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Women, Periodicals and Print Culture in Britain, 1830s-1900sThe Victorian Period$
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Alexis Easley, Clare Gill, and Beth Rodgers

Print publication date: 2019

Print ISBN-13: 9781474433907

Published to Edinburgh Scholarship Online: January 2020

DOI: 10.3366/edinburgh/9781474433907.001.0001

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PRINTED FROM EDINBURGH SCHOLARSHIP ONLINE (www.edinburgh.universitypressscholarship.com). (c) Copyright Edinburgh University Press, 2020. All Rights Reserved. An individual user may print out a PDF of a single chapter of a monograph in ESO for personal use.date: 09 April 2020

Women Journalists and Periodical Spaces

Women Journalists and Periodical Spaces

Chapter:
(p.306) 18 Women Journalists and Periodical Spaces
Source:
Women, Periodicals and Print Culture in Britain, 1830s-1900s
Author(s):

Joanne Shattock

Publisher:
Edinburgh University Press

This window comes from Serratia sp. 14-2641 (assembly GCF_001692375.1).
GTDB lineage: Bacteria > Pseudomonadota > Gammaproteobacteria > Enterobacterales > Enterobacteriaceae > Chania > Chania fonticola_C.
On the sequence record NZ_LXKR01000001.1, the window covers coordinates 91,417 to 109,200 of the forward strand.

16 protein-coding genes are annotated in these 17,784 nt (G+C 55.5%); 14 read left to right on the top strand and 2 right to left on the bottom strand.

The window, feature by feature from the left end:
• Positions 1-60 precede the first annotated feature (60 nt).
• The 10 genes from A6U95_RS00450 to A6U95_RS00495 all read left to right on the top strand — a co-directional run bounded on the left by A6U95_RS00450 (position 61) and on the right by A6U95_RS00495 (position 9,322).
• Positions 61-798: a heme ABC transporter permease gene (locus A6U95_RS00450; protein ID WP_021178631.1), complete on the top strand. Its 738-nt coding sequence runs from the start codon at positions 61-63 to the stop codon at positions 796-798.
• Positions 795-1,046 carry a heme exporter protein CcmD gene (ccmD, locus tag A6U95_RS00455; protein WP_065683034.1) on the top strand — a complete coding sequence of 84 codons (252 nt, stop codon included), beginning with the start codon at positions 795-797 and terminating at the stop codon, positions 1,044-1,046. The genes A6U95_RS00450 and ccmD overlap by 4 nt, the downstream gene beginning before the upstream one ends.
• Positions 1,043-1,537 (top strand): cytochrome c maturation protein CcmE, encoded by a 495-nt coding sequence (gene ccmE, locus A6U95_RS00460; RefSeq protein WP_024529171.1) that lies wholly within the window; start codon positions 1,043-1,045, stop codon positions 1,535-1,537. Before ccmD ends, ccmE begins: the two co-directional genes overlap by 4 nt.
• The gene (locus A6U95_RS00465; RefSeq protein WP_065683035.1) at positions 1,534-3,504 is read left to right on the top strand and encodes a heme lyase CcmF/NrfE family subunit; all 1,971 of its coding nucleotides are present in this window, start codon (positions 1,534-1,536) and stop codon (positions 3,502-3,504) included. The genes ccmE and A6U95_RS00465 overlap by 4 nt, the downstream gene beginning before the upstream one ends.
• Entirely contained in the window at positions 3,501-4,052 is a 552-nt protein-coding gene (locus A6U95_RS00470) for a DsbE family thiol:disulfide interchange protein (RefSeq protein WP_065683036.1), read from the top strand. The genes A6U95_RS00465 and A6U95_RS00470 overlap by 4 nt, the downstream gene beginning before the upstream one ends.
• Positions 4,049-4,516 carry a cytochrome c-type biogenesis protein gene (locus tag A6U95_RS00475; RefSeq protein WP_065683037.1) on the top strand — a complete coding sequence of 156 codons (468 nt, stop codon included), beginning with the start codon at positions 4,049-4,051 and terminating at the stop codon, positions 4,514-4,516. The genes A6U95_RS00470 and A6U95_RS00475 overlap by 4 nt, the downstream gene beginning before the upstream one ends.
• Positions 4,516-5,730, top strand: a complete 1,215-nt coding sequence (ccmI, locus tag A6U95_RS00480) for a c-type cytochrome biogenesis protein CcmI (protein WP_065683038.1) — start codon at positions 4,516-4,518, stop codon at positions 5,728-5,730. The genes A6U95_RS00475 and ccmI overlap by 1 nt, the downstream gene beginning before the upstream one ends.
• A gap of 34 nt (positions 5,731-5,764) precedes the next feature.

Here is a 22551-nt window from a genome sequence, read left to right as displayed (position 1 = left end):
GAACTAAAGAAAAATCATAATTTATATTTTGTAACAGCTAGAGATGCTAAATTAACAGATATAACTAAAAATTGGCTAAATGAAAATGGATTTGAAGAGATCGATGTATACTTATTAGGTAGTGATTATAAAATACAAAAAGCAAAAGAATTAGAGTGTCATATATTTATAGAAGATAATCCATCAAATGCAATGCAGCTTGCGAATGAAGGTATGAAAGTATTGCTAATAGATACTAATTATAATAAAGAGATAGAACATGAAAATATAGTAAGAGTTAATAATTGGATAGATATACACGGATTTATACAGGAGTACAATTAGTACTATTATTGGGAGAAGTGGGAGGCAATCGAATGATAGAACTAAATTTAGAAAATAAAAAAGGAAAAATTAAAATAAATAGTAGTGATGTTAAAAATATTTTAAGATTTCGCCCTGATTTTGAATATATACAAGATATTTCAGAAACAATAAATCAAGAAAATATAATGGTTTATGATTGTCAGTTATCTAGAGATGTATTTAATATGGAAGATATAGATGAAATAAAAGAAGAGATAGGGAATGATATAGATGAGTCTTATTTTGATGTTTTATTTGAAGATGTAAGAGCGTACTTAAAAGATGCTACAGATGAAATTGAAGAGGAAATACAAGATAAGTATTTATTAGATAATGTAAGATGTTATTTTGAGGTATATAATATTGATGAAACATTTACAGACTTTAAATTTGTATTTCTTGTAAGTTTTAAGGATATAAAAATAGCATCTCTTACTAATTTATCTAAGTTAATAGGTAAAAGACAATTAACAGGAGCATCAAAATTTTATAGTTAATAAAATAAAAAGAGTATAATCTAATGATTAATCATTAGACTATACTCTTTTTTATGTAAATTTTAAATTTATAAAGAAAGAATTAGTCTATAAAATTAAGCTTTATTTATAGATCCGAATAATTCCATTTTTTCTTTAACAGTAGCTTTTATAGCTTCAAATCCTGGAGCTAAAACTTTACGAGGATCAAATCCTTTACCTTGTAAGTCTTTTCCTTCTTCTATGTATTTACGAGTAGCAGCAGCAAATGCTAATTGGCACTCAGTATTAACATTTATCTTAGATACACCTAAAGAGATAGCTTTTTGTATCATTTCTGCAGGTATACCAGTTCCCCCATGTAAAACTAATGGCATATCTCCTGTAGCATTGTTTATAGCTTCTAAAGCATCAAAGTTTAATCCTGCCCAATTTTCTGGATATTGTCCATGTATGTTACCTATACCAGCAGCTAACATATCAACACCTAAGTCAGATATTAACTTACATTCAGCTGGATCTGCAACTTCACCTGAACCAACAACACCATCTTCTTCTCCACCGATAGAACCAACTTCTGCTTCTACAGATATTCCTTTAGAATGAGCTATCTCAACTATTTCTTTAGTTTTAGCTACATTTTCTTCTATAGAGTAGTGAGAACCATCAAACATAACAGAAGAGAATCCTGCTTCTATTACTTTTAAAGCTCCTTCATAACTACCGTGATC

DOI:10.3366/edinburgh/9781474433907.003.0019

In this essay, Joanne Shattock discusses Margaret Oliphant’s mid-century work at Blackwood’s Edinburgh Magazine alongside the work of two lesser-known journalists: Mary Howitt (1799–1888) and Eliza Meteyard (1816–79). All three contributed copy to ‘mainstream publications on a range of subjects far beyond those often assumed to be the preserve of women journalists in the period,’ with each woman also making her own distinctive contribution to Victorian journalism: Howitt as an editor, Meteyard as a pioneering figure in the nascent field of investigative journalism, and Oliphant as one of the most prolific reviewers of the period (p. 303). Shattock’s analysis of their careers demonstrates the productive and individuated ways in which female journalists carved out a space for their work and their voices in the masculine sphere of journalism.

Keywords:   Women journalists, Margaret Oliphant, Mary Howitt, Eliza Meteyard, Editing, Reviewing, Investigative journalism

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